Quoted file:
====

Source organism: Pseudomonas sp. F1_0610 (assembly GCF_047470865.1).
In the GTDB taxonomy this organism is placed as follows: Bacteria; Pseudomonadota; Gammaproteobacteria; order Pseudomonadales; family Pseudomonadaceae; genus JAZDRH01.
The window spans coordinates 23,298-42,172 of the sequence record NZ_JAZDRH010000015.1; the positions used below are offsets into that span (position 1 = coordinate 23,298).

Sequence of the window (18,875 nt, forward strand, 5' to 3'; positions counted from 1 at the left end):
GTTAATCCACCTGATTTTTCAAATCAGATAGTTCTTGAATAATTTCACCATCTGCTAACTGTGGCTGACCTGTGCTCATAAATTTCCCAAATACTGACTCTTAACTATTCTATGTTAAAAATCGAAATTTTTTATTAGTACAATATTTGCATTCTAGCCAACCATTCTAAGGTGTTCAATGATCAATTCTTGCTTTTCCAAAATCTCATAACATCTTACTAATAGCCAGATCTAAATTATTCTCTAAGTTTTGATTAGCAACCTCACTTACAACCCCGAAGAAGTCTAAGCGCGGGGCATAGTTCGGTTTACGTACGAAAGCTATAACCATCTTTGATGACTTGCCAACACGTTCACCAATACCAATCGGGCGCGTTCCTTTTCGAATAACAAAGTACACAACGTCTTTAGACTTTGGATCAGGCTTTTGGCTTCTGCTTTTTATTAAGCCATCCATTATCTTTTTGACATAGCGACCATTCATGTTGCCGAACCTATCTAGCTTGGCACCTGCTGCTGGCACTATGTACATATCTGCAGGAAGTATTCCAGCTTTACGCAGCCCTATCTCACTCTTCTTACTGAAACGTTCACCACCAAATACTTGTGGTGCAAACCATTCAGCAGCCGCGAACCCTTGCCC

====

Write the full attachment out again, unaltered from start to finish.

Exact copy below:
Source organism: Pseudomonas sp. F1_0610 (assembly GCF_047470865.1).
In the GTDB taxonomy this organism is placed as follows: Bacteria; Pseudomonadota; Gammaproteobacteria; order Pseudomonadales; family Pseudomonadaceae; genus JAZDRH01.
The window spans coordinates 23,298-42,172 of the sequence record NZ_JAZDRH010000015.1; the positions used below are offsets into that span (position 1 = coordinate 23,298).

Sequence of the window (18,875 nt, forward strand, 5' to 3'; positions counted from 1 at the left end):
GTTAATCCACCTGATTTTTCAAATCAGATAGTTCTTGAATAATTTCACCATCTGCTAACTGTGGCTGACCTGTGCTCATAAATTTCCCAAATACTGACTCTTAACTATTCTATGTTAAAAATCGAAATTTTTTATTAGTACAATATTTGCATTCTAGCCAACCATTCTAAGGTGTTCAATGATCAATTCTTGCTTTTCCAAAATCTCATAACATCTTACTAATAGCCAGATCTAAATTATTCTCTAAGTTTTGATTAGCAACCTCACTTACAACCCCGAAGAAGTCTAAGCGCGGGGCATAGTTCGGTTTACGTACGAAAGCTATAACCATCTTTGATGACTTGCCAACACGTTCACCAATACCAATCGGGCGCGTTCCTTTTCGAATAACAAAGTACACAACGTCTTTAGACTTTGGATCAGGCTTTTGGCTTCTGCTTTTTATTAAGCCATCCATTATCTTTTTGACATAGCGACCATTCATGTTGCCGAACCTATCTAGCTTGGCACCTGCTGCTGGCACTATGTACATATCTGCAGGAAGTATTCCAGCTTTACGCAGCCCTATCTCACTCTTCTTACTGAAACGTTCACCACCAAATACTTGTGGTGCAAACCATTCAGCAGCCGCGAACCCTTGCCC